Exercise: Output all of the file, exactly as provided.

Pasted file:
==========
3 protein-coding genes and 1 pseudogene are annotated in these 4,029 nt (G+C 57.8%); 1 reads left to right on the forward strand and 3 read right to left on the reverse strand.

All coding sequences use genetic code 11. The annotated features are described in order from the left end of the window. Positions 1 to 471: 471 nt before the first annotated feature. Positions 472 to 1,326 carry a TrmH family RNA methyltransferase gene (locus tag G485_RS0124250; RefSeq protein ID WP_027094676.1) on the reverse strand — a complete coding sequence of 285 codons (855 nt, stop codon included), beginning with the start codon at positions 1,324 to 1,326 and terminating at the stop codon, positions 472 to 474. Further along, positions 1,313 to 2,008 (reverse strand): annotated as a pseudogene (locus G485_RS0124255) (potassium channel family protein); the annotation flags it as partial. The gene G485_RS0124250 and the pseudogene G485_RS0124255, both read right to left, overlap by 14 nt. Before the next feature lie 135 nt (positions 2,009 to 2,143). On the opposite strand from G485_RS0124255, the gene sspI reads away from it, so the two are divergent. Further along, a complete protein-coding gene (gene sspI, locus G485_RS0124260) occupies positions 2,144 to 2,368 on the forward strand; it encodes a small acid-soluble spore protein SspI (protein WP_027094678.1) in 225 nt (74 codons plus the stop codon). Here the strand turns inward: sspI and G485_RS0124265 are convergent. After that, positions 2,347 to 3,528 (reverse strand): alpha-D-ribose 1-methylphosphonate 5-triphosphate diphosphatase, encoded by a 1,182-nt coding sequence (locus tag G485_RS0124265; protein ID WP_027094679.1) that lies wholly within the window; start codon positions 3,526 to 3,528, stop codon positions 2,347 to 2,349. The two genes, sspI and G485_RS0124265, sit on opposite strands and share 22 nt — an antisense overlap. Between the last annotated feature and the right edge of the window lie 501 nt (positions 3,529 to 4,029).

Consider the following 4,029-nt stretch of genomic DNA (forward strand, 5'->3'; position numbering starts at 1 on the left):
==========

3 protein-coding genes and 1 pseudogene are annotated in these 4,029 nt (G+C 57.8%); 1 reads left to right on the forward strand and 3 read right to left on the reverse strand.

All coding sequences use genetic code 11. The annotated features are described in order from the left end of the window. Positions 1 to 471: 471 nt before the first annotated feature. Positions 472 to 1,326 carry a TrmH family RNA methyltransferase gene (locus tag G485_RS0124250; RefSeq protein ID WP_027094676.1) on the reverse strand — a complete coding sequence of 285 codons (855 nt, stop codon included), beginning with the start codon at positions 1,324 to 1,326 and terminating at the stop codon, positions 472 to 474. Further along, positions 1,313 to 2,008 (reverse strand): annotated as a pseudogene (locus G485_RS0124255) (potassium channel family protein); the annotation flags it as partial. The gene G485_RS0124250 and the pseudogene G485_RS0124255, both read right to left, overlap by 14 nt. Before the next feature lie 135 nt (positions 2,009 to 2,143). On the opposite strand from G485_RS0124255, the gene sspI reads away from it, so the two are divergent. Further along, a complete protein-coding gene (gene sspI, locus G485_RS0124260) occupies positions 2,144 to 2,368 on the forward strand; it encodes a small acid-soluble spore protein SspI (protein WP_027094678.1) in 225 nt (74 codons plus the stop codon). Here the strand turns inward: sspI and G485_RS0124265 are convergent. After that, positions 2,347 to 3,528 (reverse strand): alpha-D-ribose 1-methylphosphonate 5-triphosphate diphosphatase, encoded by a 1,182-nt coding sequence (locus tag G485_RS0124265; protein ID WP_027094679.1) that lies wholly within the window; start codon positions 3,526 to 3,528, stop codon positions 2,347 to 2,349. The two genes, sspI and G485_RS0124265, sit on opposite strands and share 22 nt — an antisense overlap. Between the last annotated feature and the right edge of the window lie 501 nt (positions 3,529 to 4,029).

Consider the following 4,029-nt stretch of genomic DNA (forward strand, 5'->3'; position numbering starts at 1 on the left):